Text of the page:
Is spin bowling a dying art?
It has been said time and again that subcontinent batsmen are the best players of spin; there would be only a few who wouldn't subscribe to that thought. Yet, about 70% wickets (out of 28) fell to spin during the first three days of the Test between Sri Lanka and Pakistan in Galle; either the track was a rank turner and the bowling exceptional, or the batting skills were inadequate. Quality bowling could be a reason, but this is only the half side of the story. Who are the leading spinners in world cricket at the moment? Harbhajan? Vettori? Swann? Ajmal? Or somebody else?
Harbhajan is out of the Indian side for almost a year now, Vettori has become more of an allrounder, Swann and Ajmal hold promise but would need to deliver something special to join the league of Murali, Warne, Kumble & Co. So is world cricket devoid of players to carry the legacy of Bedi, Chandrashekhar, Underwood, Benaud and Qadir forward? If that is indeed the case then it is a serious threat, for that implies the slow extinction of an important facet of the game. Twenty20 cricket and the Powerplay rule in ODI cricket could be looked upon as the turning point for the spinners' community.
It was speculated that spinners would find it difficult to adapt to the newest format. Seven years on from the first T20I, you find that the assumption is indeed true. Spinners had, have and will continue to have a role in limited-overs cricket, for more often than not it is the batsmen who make a move in pursuit of runs, thereby providing opportunities. But there is a downside when shorter games come into the equation. Test cricket is a completely different avatar altogether, where the bowlers have to be penetrative and matches are won only after the opponent has been dismissed twice. By featuring in coloured clothes more and more often, spinners across the globe have allowed their natural ability to be overtaken by demands of run rates.
The soft seam Kookabura and Dukes balls aren't helping the spinners either; the effects are visible and evident. Spinners are expected to be less effective during the first innings of a Test match, yet Murali, Warne and Kumble are among the top wicket-takers in the first innings.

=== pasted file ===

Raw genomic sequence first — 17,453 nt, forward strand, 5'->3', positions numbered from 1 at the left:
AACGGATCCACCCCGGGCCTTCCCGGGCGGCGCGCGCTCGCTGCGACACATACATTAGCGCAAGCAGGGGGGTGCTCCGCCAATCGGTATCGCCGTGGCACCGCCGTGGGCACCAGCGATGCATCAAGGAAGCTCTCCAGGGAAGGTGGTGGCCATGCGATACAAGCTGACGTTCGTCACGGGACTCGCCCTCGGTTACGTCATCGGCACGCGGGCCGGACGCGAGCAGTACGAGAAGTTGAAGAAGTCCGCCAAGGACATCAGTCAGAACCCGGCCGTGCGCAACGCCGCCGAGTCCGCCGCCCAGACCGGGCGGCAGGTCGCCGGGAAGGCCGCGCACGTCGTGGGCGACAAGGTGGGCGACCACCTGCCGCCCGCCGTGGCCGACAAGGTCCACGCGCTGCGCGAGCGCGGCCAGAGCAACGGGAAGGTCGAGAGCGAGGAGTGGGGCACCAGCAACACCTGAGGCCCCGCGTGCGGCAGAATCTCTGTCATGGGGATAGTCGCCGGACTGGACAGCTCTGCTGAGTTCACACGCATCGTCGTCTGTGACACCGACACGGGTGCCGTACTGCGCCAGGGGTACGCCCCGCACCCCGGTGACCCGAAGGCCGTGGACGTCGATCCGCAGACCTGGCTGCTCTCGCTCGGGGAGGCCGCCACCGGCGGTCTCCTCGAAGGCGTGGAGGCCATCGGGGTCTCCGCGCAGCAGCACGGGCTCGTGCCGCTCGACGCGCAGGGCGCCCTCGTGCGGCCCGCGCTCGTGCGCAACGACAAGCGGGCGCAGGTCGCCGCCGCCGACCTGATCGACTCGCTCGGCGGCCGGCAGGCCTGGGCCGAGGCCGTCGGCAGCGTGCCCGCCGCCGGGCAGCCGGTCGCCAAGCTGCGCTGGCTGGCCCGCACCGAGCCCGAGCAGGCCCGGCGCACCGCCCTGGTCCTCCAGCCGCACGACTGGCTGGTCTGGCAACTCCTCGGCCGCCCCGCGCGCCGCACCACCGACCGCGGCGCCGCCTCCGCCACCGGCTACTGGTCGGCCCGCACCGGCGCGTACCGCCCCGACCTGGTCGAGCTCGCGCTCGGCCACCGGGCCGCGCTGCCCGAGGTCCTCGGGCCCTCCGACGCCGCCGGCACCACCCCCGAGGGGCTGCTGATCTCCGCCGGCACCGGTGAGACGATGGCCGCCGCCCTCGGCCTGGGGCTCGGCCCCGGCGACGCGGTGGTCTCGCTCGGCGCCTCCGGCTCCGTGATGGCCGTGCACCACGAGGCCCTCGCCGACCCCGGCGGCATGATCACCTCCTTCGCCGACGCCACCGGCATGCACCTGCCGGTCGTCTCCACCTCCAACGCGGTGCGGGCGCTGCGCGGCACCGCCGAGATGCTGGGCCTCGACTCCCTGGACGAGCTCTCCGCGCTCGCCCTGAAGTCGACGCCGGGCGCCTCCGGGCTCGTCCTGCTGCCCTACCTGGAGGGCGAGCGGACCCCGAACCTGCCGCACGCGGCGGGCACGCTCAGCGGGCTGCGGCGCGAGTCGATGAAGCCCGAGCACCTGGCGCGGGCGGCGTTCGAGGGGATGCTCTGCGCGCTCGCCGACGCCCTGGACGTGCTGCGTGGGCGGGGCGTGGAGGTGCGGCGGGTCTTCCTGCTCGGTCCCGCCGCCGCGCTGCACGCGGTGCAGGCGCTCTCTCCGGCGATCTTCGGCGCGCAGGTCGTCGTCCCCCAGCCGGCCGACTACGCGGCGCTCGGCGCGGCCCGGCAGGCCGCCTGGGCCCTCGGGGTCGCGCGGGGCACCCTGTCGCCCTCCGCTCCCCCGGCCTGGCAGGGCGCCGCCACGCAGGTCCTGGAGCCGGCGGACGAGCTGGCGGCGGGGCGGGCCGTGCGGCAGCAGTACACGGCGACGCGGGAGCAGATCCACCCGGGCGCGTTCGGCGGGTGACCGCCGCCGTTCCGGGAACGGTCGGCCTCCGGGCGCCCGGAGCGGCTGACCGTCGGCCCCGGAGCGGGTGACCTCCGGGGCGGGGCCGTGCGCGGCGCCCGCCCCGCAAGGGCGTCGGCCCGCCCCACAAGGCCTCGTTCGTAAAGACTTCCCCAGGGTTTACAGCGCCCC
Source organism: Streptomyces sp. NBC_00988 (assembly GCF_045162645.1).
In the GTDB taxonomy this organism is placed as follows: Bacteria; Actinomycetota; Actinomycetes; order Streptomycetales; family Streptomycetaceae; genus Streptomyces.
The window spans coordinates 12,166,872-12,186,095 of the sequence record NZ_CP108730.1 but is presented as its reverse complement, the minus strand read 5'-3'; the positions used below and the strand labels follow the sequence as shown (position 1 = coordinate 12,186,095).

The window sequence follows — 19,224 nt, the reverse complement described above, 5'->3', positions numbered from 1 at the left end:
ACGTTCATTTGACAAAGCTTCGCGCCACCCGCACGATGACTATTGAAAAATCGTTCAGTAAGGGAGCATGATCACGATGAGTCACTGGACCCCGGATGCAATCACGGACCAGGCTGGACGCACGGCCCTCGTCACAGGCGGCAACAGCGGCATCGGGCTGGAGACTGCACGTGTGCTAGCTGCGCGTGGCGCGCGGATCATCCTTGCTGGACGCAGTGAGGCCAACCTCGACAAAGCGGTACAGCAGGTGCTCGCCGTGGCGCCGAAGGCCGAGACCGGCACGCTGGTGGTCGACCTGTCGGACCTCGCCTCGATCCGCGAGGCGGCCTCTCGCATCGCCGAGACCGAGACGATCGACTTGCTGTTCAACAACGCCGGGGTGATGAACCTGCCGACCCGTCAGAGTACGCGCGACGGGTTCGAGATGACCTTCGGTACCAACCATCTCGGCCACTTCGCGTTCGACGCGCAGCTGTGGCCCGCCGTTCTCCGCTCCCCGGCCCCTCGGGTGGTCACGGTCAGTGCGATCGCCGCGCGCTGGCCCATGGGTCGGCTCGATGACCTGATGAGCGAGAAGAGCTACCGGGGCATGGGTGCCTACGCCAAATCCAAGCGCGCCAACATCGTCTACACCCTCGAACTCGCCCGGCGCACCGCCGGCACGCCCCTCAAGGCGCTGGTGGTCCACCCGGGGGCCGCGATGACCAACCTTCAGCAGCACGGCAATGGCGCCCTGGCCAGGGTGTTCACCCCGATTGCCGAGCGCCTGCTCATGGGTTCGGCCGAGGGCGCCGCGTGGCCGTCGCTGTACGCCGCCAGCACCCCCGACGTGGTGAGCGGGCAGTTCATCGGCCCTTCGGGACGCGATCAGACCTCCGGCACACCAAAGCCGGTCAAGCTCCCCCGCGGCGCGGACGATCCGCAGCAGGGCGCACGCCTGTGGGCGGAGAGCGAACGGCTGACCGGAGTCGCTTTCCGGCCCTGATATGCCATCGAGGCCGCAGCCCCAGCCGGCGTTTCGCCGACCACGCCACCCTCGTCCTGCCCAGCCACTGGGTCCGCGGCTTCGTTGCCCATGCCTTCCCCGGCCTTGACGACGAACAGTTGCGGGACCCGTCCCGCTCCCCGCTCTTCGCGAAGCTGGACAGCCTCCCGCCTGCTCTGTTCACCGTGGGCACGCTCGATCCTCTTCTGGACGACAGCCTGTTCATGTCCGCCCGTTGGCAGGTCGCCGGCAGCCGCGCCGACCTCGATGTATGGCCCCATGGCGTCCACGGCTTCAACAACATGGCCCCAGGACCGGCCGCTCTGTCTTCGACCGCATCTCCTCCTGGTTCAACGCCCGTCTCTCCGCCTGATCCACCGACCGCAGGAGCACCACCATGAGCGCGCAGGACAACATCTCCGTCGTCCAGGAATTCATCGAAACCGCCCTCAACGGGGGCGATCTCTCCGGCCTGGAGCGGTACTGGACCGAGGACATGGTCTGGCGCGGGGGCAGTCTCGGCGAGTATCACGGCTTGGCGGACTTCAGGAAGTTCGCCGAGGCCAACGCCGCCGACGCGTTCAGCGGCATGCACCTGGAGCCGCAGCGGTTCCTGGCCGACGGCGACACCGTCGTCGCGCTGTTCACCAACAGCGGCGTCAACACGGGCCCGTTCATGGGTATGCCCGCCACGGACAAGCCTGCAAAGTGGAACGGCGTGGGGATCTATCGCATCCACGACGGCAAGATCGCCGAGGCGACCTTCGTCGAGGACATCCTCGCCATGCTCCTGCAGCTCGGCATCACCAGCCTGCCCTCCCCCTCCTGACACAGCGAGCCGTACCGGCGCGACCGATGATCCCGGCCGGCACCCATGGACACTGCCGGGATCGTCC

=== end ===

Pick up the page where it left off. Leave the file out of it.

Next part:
The art of spin bowling isn't meant to be based on support from the track. Variety in arsenal shouldn't constitute alterations in pace and length only. A spinner shouldn't be the bowler to bowl you through the day, but somebody who can be your attacking option at any point in the day. Saqlain Mushtaq discovered the doosra but the game hasn't really seen any new spinning innovation thereafter. Spin bowling has to be about unpredictability, guile, forming a web, relentless persistence and not about bowling flat after a couple of hits, negative lines, good economy rates and bowling with the field spread.
Bowling quality in general has dropped a few notches from when the likes of Akram, Donald, Warne and Murali played, yet names like Steyn, Anderson, Philander, Zaheer reassure us that seam and swing bowling isn't disappearing altogether. Flatter decks, shorter formats, new-ish balls for a longer period, shorter boundaries, and defensive captaincy have become the trend after the advent of Twenty20 cricket. Today spin bowlers are meant to 'squeeze-in' economical overs and dry up the boundaries, rather than being the wicket-takers in the side.
For the generation that grew up watching likes of Murali, Warne, Kumble, the craft of spin bowling was an integral part of watching cricket. It could be that the change had to come at some point, yet you cannot forget Saqlain's deceptive doosra, long spells from Kumble, Murali's ability to run through a line-up and Warne's jaw-dropping deliveries. Five men around the bat when a spinner is bowling might soon become a rare sight, as almost every spinner today marks his run-up with an eye on the fielders on the boundary line. Maybe that's the way it shall continue to be.